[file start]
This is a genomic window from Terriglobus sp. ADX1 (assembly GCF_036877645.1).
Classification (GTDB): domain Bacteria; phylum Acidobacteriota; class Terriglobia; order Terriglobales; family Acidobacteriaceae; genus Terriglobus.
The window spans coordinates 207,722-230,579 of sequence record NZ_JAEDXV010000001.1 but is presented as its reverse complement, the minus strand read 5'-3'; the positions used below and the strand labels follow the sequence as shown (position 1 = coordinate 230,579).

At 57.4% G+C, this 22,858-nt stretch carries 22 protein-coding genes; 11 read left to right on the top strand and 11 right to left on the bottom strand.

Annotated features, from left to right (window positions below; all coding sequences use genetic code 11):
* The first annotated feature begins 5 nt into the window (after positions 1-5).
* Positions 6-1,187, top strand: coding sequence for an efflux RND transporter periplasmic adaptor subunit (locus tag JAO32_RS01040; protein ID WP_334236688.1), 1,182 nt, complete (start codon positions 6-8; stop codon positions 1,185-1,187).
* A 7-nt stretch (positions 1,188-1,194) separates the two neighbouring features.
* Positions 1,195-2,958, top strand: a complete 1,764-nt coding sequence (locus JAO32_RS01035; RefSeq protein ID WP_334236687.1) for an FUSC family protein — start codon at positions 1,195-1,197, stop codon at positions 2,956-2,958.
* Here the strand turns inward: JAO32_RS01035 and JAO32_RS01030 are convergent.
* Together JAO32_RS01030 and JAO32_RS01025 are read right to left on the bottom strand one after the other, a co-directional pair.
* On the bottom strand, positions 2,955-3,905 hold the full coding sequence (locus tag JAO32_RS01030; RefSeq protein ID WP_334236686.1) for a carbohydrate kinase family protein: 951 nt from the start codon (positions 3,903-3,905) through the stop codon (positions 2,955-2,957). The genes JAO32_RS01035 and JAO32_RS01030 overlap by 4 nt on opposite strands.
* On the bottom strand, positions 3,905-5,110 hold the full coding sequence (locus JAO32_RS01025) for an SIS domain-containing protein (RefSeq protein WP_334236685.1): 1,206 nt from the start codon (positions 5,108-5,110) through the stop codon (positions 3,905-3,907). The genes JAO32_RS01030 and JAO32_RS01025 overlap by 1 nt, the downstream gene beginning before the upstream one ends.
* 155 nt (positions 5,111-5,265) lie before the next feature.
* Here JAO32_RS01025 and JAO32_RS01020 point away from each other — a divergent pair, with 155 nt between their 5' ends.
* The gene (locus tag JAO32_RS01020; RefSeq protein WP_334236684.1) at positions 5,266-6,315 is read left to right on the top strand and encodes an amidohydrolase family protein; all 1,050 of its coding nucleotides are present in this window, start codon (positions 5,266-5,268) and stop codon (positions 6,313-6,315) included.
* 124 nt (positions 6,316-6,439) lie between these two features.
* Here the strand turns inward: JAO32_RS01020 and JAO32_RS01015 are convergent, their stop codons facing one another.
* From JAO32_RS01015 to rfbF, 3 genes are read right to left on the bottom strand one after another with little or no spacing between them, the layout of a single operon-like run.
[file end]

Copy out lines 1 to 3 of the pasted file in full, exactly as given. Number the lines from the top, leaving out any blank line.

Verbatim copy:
This is a genomic window from Terriglobus sp. ADX1 (assembly GCF_036877645.1).
Classification (GTDB): domain Bacteria; phylum Acidobacteriota; class Terriglobia; order Terriglobales; family Acidobacteriaceae; genus Terriglobus.
The window spans coordinates 207,722-230,579 of sequence record NZ_JAEDXV010000001.1 but is presented as its reverse complement, the minus strand read 5'-3'; the positions used below and the strand labels follow the sequence as shown (position 1 = coordinate 230,579).